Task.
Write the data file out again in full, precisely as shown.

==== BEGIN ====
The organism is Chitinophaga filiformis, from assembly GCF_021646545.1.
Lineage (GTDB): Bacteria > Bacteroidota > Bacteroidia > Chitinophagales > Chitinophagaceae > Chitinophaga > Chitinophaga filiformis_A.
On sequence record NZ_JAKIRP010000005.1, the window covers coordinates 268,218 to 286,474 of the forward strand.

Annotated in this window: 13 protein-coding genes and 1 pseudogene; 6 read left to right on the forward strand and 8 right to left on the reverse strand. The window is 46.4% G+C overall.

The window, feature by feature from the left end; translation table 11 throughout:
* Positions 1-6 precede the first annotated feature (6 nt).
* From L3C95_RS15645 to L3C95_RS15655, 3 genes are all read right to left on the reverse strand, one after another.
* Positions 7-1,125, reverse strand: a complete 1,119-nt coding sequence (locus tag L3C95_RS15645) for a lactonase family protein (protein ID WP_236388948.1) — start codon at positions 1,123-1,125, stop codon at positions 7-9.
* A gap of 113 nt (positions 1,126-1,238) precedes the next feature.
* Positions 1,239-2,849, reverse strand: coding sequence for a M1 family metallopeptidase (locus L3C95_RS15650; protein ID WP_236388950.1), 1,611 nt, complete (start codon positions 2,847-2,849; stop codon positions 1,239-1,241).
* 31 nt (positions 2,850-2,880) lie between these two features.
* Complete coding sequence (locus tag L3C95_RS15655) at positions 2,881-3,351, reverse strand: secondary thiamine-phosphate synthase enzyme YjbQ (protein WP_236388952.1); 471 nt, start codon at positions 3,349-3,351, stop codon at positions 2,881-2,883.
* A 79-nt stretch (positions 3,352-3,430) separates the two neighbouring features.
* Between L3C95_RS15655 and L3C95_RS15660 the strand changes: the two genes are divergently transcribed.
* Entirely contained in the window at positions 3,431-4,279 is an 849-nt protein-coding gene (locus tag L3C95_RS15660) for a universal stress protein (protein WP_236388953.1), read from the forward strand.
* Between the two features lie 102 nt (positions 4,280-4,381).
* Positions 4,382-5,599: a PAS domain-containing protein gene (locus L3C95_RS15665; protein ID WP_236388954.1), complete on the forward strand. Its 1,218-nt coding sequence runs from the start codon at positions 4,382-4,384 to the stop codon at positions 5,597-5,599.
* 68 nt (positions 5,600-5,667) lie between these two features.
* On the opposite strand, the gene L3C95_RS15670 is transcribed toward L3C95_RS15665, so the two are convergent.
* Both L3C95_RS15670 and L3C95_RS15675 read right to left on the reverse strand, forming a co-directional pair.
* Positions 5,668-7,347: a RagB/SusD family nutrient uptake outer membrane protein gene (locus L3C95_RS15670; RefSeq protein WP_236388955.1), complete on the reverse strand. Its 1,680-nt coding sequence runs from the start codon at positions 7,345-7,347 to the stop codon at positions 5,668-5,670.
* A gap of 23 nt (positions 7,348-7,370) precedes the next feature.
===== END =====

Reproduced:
The organism is Chitinophaga filiformis, from assembly GCF_021646545.1.
Lineage (GTDB): Bacteria > Bacteroidota > Bacteroidia > Chitinophagales > Chitinophagaceae > Chitinophaga > Chitinophaga filiformis_A.
On sequence record NZ_JAKIRP010000005.1, the window covers coordinates 268,218 to 286,474 of the forward strand.

Annotated in this window: 13 protein-coding genes and 1 pseudogene; 6 read left to right on the forward strand and 8 right to left on the reverse strand. The window is 46.4% G+C overall.

The window, feature by feature from the left end; translation table 11 throughout:
* Positions 1-6 precede the first annotated feature (6 nt).
* From L3C95_RS15645 to L3C95_RS15655, 3 genes are all read right to left on the reverse strand, one after another.
* Positions 7-1,125, reverse strand: a complete 1,119-nt coding sequence (locus tag L3C95_RS15645) for a lactonase family protein (protein ID WP_236388948.1) — start codon at positions 1,123-1,125, stop codon at positions 7-9.
* A gap of 113 nt (positions 1,126-1,238) precedes the next feature.
* Positions 1,239-2,849, reverse strand: coding sequence for a M1 family metallopeptidase (locus L3C95_RS15650; protein ID WP_236388950.1), 1,611 nt, complete (start codon positions 2,847-2,849; stop codon positions 1,239-1,241).
* 31 nt (positions 2,850-2,880) lie between these two features.
* Complete coding sequence (locus tag L3C95_RS15655) at positions 2,881-3,351, reverse strand: secondary thiamine-phosphate synthase enzyme YjbQ (protein WP_236388952.1); 471 nt, start codon at positions 3,349-3,351, stop codon at positions 2,881-2,883.
* A 79-nt stretch (positions 3,352-3,430) separates the two neighbouring features.
* Between L3C95_RS15655 and L3C95_RS15660 the strand changes: the two genes are divergently transcribed.
* Entirely contained in the window at positions 3,431-4,279 is an 849-nt protein-coding gene (locus tag L3C95_RS15660) for a universal stress protein (protein WP_236388953.1), read from the forward strand.
* Between the two features lie 102 nt (positions 4,280-4,381).
* Positions 4,382-5,599: a PAS domain-containing protein gene (locus L3C95_RS15665; protein ID WP_236388954.1), complete on the forward strand. Its 1,218-nt coding sequence runs from the start codon at positions 4,382-4,384 to the stop codon at positions 5,597-5,599.
* 68 nt (positions 5,600-5,667) lie between these two features.
* On the opposite strand, the gene L3C95_RS15670 is transcribed toward L3C95_RS15665, so the two are convergent.
* Both L3C95_RS15670 and L3C95_RS15675 read right to left on the reverse strand, forming a co-directional pair.
* Positions 5,668-7,347: a RagB/SusD family nutrient uptake outer membrane protein gene (locus L3C95_RS15670; RefSeq protein WP_236388955.1), complete on the reverse strand. Its 1,680-nt coding sequence runs from the start codon at positions 7,345-7,347 to the stop codon at positions 5,668-5,670.
* A gap of 23 nt (positions 7,348-7,370) precedes the next feature.